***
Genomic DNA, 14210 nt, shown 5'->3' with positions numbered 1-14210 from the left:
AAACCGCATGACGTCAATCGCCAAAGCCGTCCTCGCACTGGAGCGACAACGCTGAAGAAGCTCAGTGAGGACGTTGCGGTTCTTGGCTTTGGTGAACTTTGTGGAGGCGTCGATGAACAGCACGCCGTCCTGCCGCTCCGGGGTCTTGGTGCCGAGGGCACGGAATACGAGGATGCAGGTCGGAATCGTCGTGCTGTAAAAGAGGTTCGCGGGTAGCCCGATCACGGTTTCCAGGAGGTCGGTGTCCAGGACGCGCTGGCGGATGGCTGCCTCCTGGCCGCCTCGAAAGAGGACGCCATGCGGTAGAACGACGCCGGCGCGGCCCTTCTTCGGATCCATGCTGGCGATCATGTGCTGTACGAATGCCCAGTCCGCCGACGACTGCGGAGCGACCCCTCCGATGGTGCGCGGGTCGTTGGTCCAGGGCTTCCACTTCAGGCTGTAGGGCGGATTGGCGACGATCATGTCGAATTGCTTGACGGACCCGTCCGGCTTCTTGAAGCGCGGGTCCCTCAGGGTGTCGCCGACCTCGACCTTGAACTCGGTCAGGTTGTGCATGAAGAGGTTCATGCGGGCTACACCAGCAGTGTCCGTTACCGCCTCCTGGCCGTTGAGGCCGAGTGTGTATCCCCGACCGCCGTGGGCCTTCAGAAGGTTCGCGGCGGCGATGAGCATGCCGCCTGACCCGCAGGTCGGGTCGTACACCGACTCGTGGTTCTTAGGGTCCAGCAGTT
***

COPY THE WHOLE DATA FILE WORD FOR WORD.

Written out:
Genomic DNA, 14210 nt, shown 5'->3' with positions numbered 1-14210 from the left:
AAACCGCATGACGTCAATCGCCAAAGCCGTCCTCGCACTGGAGCGACAACGCTGAAGAAGCTCAGTGAGGACGTTGCGGTTCTTGGCTTTGGTGAACTTTGTGGAGGCGTCGATGAACAGCACGCCGTCCTGCCGCTCCGGGGTCTTGGTGCCGAGGGCACGGAATACGAGGATGCAGGTCGGAATCGTCGTGCTGTAAAAGAGGTTCGCGGGTAGCCCGATCACGGTTTCCAGGAGGTCGGTGTCCAGGACGCGCTGGCGGATGGCTGCCTCCTGGCCGCCTCGAAAGAGGACGCCATGCGGTAGAACGACGCCGGCGCGGCCCTTCTTCGGATCCATGCTGGCGATCATGTGCTGTACGAATGCCCAGTCCGCCGACGACTGCGGAGCGACCCCTCCGATGGTGCGCGGGTCGTTGGTCCAGGGCTTCCACTTCAGGCTGTAGGGCGGATTGGCGACGATCATGTCGAATTGCTTGACGGACCCGTCCGGCTTCTTGAAGCGCGGGTCCCTCAGGGTGTCGCCGACCTCGACCTTGAACTCGGTCAGGTTGTGCATGAAGAGGTTCATGCGGGCTACACCAGCAGTGTCCGTTACCGCCTCCTGGCCGTTGAGGCCGAGTGTGTATCCCCGACCGCCGTGGGCCTTCAGAAGGTTCGCGGCGGCGATGAGCATGCCGCCTGACCCGCAGGTCGGGTCGTACACCGACTCGTGGTTCTTAGGGTCCAGCAGTT